Reporting Fraud Outweighs Privacy Agreement, Court Rules

June 21, 2016
Murat Kayali

The U.S. District Court for the Northern District of Illinois handed down a favorable decision for whistleblowers in qui tam cases that weighed confidentiality agreements against the importance of reporting fraud. [See United States ex rel. Cieszynski Lifewatch Servs., Inc., No. 13 CV 4052, 2016 WL 2771798 (N.D. Ill. May 13, 2016)]

The Case

Plaintiff-relator Matthew Ciezynski filed a qui tam claim against Lifewatch Services Inc. (“LIfewatch”) under the False Claims Act (“FCA”), alleging that Lifewatch had “submit[ted] to the government claims for reimbursement for heart monitoring services that it knew violated the laws and regulations of Medicare and other government health insurance programs.” Lifewatch filed a counterclaim against Cieszynski alleging that Cieszynski had breached a confidentiality agreement and a privacy policy by providing confidential information to the government and his attorneys as he pursued his qui tam claim against the company. Neither party argued that the information divulged by the plaintiff-relator was not covered by the confidentiality agreement and privacy policy.

The Issue

Lifewatch alleged that Cieszynski had divulged to the government and his attorneys more information than was necessary to his claim, namely, Cieszynski supplied the government and his attorneys with a spreadsheet containing HIPAA protected information for 52,000 patients, only some of whom were insured by the government. The court spoke to the balance needed to protect whistleblowers and incentivize their attempts to uncover fraud against employers’ “legitimate expectation that [their] confidential information will be protected.”

Ultimately, the court granted Ciezynski’s motion to dismiss Lifewatch’s counterclaim, stating that “It is unrealistic to impose on a relator the burden of knowing precisely how much information to provide the government when reporting a claim of fraud, with the penalty for providing what in hindsight the defendant views as more than was needed to be exposure to a claim for damages. Given the strong public policy encouraging persons to report claims of fraud on the government, more is required before subjecting relators to damages claims that could chill their willingness to report suspected fraud.”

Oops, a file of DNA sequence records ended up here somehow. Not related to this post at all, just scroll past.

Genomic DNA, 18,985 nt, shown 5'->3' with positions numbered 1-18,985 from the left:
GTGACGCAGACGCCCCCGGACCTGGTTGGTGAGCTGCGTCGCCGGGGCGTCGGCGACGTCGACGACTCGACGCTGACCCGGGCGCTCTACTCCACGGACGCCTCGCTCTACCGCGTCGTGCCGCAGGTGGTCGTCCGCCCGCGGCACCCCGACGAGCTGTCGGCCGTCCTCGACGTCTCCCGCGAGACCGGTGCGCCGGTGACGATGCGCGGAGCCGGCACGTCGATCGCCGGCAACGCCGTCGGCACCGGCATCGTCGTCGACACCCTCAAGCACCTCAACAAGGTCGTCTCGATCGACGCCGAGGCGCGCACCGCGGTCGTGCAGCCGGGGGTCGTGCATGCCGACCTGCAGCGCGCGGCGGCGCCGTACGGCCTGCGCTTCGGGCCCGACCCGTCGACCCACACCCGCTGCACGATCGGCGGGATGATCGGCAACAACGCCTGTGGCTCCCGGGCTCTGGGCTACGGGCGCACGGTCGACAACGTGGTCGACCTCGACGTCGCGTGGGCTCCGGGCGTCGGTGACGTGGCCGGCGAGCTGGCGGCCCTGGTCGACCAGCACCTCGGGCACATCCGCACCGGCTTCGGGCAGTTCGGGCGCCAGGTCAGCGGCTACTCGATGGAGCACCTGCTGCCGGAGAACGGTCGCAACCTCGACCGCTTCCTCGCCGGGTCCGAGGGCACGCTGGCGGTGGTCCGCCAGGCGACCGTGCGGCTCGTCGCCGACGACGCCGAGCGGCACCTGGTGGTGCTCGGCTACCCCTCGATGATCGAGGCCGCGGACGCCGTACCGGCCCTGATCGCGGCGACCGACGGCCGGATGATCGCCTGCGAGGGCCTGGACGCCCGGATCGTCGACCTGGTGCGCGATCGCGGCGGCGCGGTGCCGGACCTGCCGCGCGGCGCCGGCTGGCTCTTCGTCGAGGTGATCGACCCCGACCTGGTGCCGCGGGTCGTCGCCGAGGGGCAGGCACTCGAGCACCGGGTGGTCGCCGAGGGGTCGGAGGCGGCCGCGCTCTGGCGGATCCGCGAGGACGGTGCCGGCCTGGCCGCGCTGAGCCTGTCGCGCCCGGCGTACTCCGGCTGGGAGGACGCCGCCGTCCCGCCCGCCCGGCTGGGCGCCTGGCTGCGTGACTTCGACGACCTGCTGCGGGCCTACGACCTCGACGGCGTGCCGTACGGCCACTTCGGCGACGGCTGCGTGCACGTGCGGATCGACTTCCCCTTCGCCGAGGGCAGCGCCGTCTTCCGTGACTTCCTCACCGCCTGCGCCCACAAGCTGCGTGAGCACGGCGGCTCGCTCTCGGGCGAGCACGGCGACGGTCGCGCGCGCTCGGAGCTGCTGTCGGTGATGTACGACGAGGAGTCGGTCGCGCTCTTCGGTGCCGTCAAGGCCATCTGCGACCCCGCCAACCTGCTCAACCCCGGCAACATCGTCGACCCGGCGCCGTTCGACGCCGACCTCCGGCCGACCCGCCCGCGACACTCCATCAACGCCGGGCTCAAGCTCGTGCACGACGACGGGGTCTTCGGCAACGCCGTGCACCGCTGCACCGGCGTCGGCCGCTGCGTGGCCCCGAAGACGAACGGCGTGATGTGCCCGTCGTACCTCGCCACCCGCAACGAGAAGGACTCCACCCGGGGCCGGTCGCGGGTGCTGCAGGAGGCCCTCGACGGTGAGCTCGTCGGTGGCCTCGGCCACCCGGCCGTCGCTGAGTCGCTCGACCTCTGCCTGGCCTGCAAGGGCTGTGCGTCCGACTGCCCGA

The Takeaway

The court’s ruling in Cieszynski is a positive development for relators in qui tam cases as it recognizes the importance of protecting whistleblowers and incentivizing employees to uncover fraud against the government. However, the court does indicate that whistleblowers are limited in the types of disclosures they can make. Cieszynski took documents that he believed to be related to his qui tam case and only shared the documents with his attorneys and the government. Had he taken documents unrelated to his qui tam and disclosed them to third parties or the public, his disclosures would likely not have been protected.

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